U.S. Department of Justice, Office Of Justice Programs, Innovation - Partnerships - Safer Neighborhoods
Office of Juvenile Justice and Delinquency Prevention, Working for Youth Justice and Safety
OJJDP Statistical Briefing Book logo jump over products navigation bar
OJJDP Statistical Briefing Book logoAbout SSBFrequently Asked QuestionsPublicationsData Analysis ToolsNational Data SetsOther ResourcesAsk a Question

Juvenile Population Characteristics
Juveniles as Victims
Overview
Related FAQs
Related Publications
Related Links
Data Analysis Tools
Juveniles as Offenders
Juvenile Justice System Structure & Process
Law Enforcement & Juvenile Crime
Juveniles in Court
Juveniles on Probation
Juveniles in Corrections
Juvenile Reentry & Aftercare
Statistical Briefing Book Home

OJJDP logo

Link to Printer-priendly versionPrinter-friendly
Juveniles as Victims
Child Maltreatment
Q: What are the different types of child maltreatment?
A: Child maltreatment occurs when a caretaker is responsible for, or permits, the abuse or neglect of a child. There are several different types of child maltreatment.
  • Physical abuse includes physical acts that caused or could have caused physical injury to the child, including excessive corporal punishment.
  • Sexual abuse is involvement of the child in sexual activity either forcefully or without force including contacts for sexual purposes, prostitution, pornography, or other sexually exploitative activities.
  • Emotional abuse refers to verbal threats and emotional assaults. It includes terrorizing a child, administering unprescribed and potentially harmful substances, and willful cruelty or exploitation not covered by other types of maltreatment.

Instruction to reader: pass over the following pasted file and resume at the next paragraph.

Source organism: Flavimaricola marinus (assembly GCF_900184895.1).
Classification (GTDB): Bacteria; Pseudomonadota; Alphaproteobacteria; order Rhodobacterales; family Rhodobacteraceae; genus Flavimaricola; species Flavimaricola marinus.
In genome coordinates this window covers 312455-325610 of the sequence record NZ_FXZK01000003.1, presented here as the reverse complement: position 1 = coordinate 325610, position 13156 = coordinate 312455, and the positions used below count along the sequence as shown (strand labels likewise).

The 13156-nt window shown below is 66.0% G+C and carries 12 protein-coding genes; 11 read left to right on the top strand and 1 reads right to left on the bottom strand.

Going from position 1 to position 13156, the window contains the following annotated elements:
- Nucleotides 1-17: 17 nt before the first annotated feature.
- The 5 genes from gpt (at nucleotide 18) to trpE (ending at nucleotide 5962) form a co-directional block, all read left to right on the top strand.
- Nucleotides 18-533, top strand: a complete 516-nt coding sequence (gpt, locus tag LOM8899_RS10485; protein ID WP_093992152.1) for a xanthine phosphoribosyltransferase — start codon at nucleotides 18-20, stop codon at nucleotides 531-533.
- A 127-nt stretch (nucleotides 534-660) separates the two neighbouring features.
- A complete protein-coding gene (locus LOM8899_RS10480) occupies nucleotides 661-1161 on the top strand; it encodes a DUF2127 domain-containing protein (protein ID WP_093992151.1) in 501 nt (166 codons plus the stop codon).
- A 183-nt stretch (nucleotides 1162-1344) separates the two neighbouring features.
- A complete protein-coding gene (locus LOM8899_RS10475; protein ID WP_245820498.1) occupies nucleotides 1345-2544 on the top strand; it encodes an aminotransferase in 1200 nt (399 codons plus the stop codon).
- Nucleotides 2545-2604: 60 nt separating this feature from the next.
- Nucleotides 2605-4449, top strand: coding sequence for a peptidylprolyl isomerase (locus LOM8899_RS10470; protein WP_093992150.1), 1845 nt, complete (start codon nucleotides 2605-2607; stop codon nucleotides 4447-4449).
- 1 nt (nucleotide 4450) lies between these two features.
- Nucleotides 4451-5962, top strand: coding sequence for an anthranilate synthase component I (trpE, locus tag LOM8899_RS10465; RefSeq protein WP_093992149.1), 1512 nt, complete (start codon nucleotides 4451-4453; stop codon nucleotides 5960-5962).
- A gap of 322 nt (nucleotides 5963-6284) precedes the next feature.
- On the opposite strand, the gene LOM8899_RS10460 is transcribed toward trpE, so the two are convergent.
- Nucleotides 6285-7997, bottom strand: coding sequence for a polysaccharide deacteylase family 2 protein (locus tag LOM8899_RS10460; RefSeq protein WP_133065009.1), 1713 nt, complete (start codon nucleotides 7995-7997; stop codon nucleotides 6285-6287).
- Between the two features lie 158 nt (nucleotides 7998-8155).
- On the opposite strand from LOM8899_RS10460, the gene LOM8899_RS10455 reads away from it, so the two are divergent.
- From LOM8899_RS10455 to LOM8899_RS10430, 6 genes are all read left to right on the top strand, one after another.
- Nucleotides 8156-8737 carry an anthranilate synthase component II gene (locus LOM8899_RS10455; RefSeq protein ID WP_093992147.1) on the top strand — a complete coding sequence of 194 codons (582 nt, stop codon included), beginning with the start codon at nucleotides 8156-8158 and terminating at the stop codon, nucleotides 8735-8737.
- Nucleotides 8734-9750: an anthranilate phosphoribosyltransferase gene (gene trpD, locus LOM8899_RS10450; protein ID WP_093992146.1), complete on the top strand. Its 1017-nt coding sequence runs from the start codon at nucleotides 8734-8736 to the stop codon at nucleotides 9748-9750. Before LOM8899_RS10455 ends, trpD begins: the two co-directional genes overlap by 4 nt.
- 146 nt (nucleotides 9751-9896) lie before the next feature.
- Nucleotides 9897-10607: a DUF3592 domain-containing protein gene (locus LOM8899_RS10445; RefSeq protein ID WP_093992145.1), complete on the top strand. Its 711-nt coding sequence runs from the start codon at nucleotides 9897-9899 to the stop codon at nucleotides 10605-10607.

• Physical neglect is the disregard of a child’s physical needs and physical safety, including abandonment, illegal transfers of custody, expulsion from the home, failure to seek remedial health care or delay in seeking care, or inadequate supervision, food, hygience, clothing, or shelter.
  • Emotional neglect includes inadequate nurturance or affection, permitting maladaptive behavior, exposing the child to domestic violence or other maladaptive behaviors or environments, and other inattention to emotional or developmental needs.
  • Educational neglect includes permitting chronic truancy, failure to enroll, or other inattention to educational needs.

Internet citation: OJJDP Statistical Briefing Book. Online. Available: http://www.ojjdp.gov/ojstatbb/victims/qa02101.asp?qaDate=2010. Released on April 24, 2014.

Adapted from Sedlak, A.J., Mettenburg, J., Basena, M., Petta, I., McPherson, K. Greene, A., and Li, S. (2010). Fourth National Incidence Study of Child Abuse and Neglect (NIS-4): Report to Congress. Washington, DC: U.S. Department of Health and Human Services, Administration for Children and Families.

 

USA.gov | Privacy | Policies & Disclaimers | FOIA | Site Map | Ask a Question | OJJDP Home
A component of the Office of Justice Programs, U.S. Department of Justice